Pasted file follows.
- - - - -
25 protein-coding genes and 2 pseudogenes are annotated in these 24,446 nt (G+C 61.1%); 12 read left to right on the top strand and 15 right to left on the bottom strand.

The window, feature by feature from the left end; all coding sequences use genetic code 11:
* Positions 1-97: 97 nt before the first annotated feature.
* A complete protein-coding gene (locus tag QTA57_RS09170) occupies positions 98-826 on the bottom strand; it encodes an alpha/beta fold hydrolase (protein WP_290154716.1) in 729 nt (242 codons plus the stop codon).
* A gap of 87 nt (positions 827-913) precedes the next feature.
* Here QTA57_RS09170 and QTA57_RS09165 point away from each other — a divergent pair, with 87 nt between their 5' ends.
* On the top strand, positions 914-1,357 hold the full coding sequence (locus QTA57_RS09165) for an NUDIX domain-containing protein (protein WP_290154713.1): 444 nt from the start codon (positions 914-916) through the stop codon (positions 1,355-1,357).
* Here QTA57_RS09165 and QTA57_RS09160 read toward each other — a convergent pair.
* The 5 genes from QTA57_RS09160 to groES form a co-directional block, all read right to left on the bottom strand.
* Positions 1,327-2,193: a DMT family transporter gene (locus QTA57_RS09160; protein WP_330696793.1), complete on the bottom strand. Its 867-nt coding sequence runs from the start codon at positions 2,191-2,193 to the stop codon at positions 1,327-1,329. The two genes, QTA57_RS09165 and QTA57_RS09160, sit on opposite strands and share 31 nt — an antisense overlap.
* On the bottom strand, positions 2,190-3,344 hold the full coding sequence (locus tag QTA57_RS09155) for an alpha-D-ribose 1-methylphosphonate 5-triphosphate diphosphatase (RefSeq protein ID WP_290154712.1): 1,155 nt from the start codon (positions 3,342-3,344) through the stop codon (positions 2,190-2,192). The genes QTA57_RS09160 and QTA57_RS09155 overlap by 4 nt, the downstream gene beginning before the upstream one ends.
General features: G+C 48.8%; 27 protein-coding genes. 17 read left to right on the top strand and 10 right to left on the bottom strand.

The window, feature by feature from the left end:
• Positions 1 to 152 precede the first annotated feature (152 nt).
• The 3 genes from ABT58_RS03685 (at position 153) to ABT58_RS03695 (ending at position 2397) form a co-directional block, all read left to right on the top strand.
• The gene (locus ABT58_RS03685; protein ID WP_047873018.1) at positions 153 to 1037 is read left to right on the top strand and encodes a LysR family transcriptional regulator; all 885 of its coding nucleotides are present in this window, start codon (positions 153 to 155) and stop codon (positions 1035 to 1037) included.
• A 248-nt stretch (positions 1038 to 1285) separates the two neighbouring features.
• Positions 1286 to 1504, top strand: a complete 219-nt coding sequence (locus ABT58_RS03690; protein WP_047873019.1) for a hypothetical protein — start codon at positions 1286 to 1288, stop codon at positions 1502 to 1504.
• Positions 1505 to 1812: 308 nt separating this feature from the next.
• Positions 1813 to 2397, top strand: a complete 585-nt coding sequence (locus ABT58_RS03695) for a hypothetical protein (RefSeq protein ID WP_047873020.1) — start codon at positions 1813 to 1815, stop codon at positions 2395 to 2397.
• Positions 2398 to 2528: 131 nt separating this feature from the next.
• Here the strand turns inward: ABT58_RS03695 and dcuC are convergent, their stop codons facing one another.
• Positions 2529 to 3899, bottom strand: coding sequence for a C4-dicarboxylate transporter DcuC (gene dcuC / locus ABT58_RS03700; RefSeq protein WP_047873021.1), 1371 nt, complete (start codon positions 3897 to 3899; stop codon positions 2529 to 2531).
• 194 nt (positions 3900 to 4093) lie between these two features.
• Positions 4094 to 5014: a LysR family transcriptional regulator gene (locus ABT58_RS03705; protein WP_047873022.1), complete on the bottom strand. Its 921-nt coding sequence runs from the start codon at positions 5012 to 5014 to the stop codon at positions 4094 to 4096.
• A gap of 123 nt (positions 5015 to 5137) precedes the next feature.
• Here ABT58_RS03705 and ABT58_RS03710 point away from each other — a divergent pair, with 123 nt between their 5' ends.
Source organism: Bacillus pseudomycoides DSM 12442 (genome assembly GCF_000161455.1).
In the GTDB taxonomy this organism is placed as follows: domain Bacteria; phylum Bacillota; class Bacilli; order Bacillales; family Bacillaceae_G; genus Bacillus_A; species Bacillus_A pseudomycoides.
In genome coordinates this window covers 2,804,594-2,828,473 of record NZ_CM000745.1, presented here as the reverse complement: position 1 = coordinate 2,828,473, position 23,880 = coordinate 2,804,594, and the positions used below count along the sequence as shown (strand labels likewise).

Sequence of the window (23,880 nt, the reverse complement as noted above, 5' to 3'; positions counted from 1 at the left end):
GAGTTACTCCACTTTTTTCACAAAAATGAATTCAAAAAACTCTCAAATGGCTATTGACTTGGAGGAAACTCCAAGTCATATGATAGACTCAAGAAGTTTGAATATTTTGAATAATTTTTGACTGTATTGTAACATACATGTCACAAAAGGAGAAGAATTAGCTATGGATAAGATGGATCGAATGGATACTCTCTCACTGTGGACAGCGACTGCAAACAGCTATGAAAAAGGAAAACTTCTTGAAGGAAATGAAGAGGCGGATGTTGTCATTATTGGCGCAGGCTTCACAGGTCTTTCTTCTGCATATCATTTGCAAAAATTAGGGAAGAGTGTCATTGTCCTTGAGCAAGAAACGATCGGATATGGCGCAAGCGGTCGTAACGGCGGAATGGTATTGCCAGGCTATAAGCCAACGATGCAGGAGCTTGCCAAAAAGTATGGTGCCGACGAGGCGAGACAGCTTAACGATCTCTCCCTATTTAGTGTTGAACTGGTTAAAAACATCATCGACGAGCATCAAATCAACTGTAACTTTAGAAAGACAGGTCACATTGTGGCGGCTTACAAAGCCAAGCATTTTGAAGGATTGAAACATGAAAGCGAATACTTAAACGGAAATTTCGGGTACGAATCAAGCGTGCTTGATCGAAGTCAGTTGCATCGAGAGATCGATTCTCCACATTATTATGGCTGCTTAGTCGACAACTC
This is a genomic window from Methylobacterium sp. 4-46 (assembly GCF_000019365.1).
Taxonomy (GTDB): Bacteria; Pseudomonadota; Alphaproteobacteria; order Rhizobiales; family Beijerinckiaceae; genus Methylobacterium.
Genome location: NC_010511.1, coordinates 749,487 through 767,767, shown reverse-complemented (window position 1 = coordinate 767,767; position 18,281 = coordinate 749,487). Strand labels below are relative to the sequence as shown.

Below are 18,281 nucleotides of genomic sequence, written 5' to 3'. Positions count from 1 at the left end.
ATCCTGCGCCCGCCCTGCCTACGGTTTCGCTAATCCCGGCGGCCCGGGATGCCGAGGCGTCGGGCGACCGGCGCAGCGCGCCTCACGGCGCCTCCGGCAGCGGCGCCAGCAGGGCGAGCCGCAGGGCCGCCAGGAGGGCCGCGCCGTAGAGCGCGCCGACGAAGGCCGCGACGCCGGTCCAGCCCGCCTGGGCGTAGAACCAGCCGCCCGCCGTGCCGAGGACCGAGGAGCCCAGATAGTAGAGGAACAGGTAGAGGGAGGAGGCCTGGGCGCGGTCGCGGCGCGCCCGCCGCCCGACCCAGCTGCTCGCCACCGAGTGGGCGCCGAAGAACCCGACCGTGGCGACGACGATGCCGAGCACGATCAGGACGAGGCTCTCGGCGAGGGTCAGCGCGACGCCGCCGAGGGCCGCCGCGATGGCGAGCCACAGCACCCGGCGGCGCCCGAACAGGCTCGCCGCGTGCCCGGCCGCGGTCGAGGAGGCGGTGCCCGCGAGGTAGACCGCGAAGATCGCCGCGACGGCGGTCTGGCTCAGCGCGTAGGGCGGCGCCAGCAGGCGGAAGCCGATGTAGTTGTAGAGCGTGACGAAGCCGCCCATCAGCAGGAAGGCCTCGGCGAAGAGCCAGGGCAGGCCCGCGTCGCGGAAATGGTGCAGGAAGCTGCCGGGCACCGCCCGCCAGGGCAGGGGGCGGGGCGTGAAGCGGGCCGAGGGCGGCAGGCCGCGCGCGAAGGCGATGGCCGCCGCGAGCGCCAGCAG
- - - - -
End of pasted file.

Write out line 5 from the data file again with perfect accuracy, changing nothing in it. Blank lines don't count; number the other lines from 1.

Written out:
* A gap of 87 nt (positions 827-913) precedes the next feature.